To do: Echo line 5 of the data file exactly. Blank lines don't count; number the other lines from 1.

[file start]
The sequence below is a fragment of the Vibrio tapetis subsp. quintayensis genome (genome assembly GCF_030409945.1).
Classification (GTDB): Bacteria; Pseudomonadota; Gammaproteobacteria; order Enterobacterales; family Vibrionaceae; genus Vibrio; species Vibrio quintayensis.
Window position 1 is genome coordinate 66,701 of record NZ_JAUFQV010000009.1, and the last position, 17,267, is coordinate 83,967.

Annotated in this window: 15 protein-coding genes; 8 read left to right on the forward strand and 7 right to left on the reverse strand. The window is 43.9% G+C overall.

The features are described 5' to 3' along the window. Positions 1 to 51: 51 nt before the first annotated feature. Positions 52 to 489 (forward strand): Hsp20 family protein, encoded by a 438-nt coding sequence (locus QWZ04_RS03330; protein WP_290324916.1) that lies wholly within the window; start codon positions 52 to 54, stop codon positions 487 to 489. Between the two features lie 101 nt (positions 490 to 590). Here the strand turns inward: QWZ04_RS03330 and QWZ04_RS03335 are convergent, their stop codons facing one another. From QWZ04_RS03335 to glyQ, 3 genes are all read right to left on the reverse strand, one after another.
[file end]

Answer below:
The features are described 5' to 3' along the window. Positions 1 to 51: 51 nt before the first annotated feature. Positions 52 to 489 (forward strand): Hsp20 family protein, encoded by a 438-nt coding sequence (locus QWZ04_RS03330; protein WP_290324916.1) that lies wholly within the window; start codon positions 52 to 54, stop codon positions 487 to 489. Between the two features lie 101 nt (positions 490 to 590). Here the strand turns inward: QWZ04_RS03330 and QWZ04_RS03335 are convergent, their stop codons facing one another. From QWZ04_RS03335 to glyQ, 3 genes are all read right to left on the reverse strand, one after another.